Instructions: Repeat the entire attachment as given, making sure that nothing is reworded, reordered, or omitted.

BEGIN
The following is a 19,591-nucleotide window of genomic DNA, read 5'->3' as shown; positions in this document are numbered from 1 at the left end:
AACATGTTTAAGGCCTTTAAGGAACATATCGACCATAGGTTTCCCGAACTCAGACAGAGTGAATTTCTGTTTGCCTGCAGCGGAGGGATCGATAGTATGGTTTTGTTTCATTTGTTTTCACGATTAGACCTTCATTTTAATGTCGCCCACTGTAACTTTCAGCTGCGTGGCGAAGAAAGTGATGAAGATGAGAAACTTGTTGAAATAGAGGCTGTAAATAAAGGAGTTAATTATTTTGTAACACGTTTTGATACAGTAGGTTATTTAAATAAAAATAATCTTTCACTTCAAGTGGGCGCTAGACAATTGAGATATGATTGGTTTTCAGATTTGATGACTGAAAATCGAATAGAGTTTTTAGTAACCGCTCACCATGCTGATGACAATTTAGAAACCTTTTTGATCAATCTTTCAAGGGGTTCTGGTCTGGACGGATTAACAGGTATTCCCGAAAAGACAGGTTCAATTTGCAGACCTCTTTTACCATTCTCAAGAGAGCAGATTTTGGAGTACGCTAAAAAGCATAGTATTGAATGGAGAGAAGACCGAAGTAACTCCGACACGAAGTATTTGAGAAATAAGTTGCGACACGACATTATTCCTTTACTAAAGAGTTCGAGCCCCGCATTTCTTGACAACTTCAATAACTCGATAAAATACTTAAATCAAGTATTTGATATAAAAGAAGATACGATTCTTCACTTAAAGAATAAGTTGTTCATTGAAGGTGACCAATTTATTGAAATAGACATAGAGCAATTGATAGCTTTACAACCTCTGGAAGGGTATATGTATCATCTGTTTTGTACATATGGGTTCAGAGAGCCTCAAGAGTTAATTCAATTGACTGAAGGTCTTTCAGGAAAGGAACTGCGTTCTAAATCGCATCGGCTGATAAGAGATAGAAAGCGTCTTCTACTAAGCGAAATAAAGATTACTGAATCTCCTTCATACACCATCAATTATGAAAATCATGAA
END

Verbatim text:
The following is a 19,591-nucleotide window of genomic DNA, read 5'->3' as shown; positions in this document are numbered from 1 at the left end:
AACATGTTTAAGGCCTTTAAGGAACATATCGACCATAGGTTTCCCGAACTCAGACAGAGTGAATTTCTGTTTGCCTGCAGCGGAGGGATCGATAGTATGGTTTTGTTTCATTTGTTTTCACGATTAGACCTTCATTTTAATGTCGCCCACTGTAACTTTCAGCTGCGTGGCGAAGAAAGTGATGAAGATGAGAAACTTGTTGAAATAGAGGCTGTAAATAAAGGAGTTAATTATTTTGTAACACGTTTTGATACAGTAGGTTATTTAAATAAAAATAATCTTTCACTTCAAGTGGGCGCTAGACAATTGAGATATGATTGGTTTTCAGATTTGATGACTGAAAATCGAATAGAGTTTTTAGTAACCGCTCACCATGCTGATGACAATTTAGAAACCTTTTTGATCAATCTTTCAAGGGGTTCTGGTCTGGACGGATTAACAGGTATTCCCGAAAAGACAGGTTCAATTTGCAGACCTCTTTTACCATTCTCAAGAGAGCAGATTTTGGAGTACGCTAAAAAGCATAGTATTGAATGGAGAGAAGACCGAAGTAACTCCGACACGAAGTATTTGAGAAATAAGTTGCGACACGACATTATTCCTTTACTAAAGAGTTCGAGCCCCGCATTTCTTGACAACTTCAATAACTCGATAAAATACTTAAATCAAGTATTTGATATAAAAGAAGATACGATTCTTCACTTAAAGAATAAGTTGTTCATTGAAGGTGACCAATTTATTGAAATAGACATAGAGCAATTGATAGCTTTACAACCTCTGGAAGGGTATATGTATCATCTGTTTTGTACATATGGGTTCAGAGAGCCTCAAGAGTTAATTCAATTGACTGAAGGTCTTTCAGGAAAGGAACTGCGTTCTAAATCGCATCGGCTGATAAGAGATAGAAAGCGTCTTCTACTAAGCGAAATAAAGATTACTGAATCTCCTTCATACACCATCAATTATGAAAATCATGAA